EMT conduit as ground

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  #1  
Old 07-18-05, 01:57 PM
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EMT conduit as ground

I have a situation where EMT conduit runs from a circuit breaker sub-panel to a weathertite box. There is no separate green ground wire running to the box, but the downstream branch is grounded to the green grounding screw in the box. Since the weathertite box is aluminum, I am concerned about the possibility of oxidation where the EMT connector is screwed into the box. Can this be a problem? For that matter, what about the coduit body pull boxes that connect sections of the EMT? They appear to be made of cast aluminum or some other non-magnetic metal. I would suppose since they are designed to be used with metal conduit there should be no problem, but this situation has got me thinking about it. The circuit feeds a jacuzzi so I want to be sure there are no problems with the ground.
 
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Old 07-18-05, 02:23 PM
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EMT can be a suitable ground fault path if the emt is mechanically and electrically continuous to the panel (given the ground in the panel is bonded to the enclosure which it should be). Someone can correct me here, but I do believe it's stated in the NEC that in any raceway a grounding conductor must be pulled. If it were me, i'd leave it alone if it wasn't a jacuzzi, but given that it's a jacuzzi, I'd disconnect everything, tie a string/rope to a wire, pull the string through the pipe, then pull that wire plus a ground back in the pipe.
 
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Old 07-19-05, 01:04 PM
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The jacuzzi needs a seperate insulated green conductor for ground. It also needs a physical disconnect, GFCI protection, and all the surrounding metal must be bonded.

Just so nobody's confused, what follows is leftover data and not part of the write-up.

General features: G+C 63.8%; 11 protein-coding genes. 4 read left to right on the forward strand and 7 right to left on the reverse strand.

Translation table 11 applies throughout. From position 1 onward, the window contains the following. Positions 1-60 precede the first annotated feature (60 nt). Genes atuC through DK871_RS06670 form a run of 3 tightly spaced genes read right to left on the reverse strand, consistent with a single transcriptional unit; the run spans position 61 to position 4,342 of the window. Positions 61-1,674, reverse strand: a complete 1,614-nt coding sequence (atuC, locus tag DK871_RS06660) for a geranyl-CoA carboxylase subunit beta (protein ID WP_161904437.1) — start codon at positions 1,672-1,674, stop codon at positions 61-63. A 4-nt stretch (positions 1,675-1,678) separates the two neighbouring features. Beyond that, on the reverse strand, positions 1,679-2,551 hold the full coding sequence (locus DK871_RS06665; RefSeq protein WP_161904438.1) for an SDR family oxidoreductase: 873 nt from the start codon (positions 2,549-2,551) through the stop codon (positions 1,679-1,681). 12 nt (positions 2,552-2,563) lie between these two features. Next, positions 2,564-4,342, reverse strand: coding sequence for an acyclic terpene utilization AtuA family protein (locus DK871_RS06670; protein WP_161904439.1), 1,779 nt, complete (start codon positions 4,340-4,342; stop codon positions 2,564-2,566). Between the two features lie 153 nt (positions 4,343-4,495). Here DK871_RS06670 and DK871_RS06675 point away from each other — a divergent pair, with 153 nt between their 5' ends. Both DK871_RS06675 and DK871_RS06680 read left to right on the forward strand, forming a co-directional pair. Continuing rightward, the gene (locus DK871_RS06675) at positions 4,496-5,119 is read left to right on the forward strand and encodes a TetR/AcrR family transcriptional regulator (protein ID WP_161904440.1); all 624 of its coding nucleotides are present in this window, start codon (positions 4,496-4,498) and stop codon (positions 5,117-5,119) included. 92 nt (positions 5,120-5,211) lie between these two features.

Most jacuzzis are 50A or 60A models which would require #6 copper black/red/white and a #10 green ground in 3/4" conduit or larger.
 
  #4  
Old 07-19-05, 07:23 PM
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Thanks for the advice. I want to do the safe thing here, but I know there can also be problems pulling wire next to existing wire in conduit i.e. mechanical degradation to insulation etc. I have been doing some reading, and in the 18th (2002 NEC) edition of Practical Wiring it states that: "No separate grounding wire is required inside the metal conduit..." In fact, later it says that the preferred ground fault path of the current would be a properly bonded metal conduit, even if there were a separate grounding wire. Of course the question is how sure can I be that the conduit will remain properly bonded--which is why I became concerened with the aluminum box and non-ferrous conduit bodies. I still am interested to know if anyone has any wisdom on that issue, aside from the jacuzzi wiring.

The jacuzzi is small and only requires 40 Amp breakers, so I think #8 copper (which was used) is sufficient. There is also a separate enclosure with a GFCI breaker already in the circuit.

It will be a bit of work (and possibly expense--if I pull all new wire) to run a separate ground wire, so I just want to be sure that there is a realistic improvement of the safety factor, or a specific code requirement that will be fulfilled by doing it.

Thanks again for the input!
 
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Old 07-20-05, 04:16 AM
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Pools and spas have separate rules. They require an insulated ground wire when run outdoors, even if metal conduit is used.
 
  #6  
Old 07-20-05, 07:56 AM
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Originally Posted by Gregor
The jacuzzi is small and only requires 40 Amp breakers, so I think #8 copper (which was used) is sufficient. There is also a separate enclosure with a GFCI breaker already in the circuit.
Sounds like you have met all of the requirements except the ground wire. Just pull it carefully beside the existing wires. Don't yank or use excessive force and use a pulling lubricant. Have another person handy to guide the wire into the conduit as you pull so as to not cause skinning and binding. Lay the new wire out flat and get the twists and kinks out or roll it directly off the spool. With just one wire, you can be pretty gentle.
 
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Old 07-20-05, 10:07 PM
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Alright, thanks, that is what I will do.


Gregor
 
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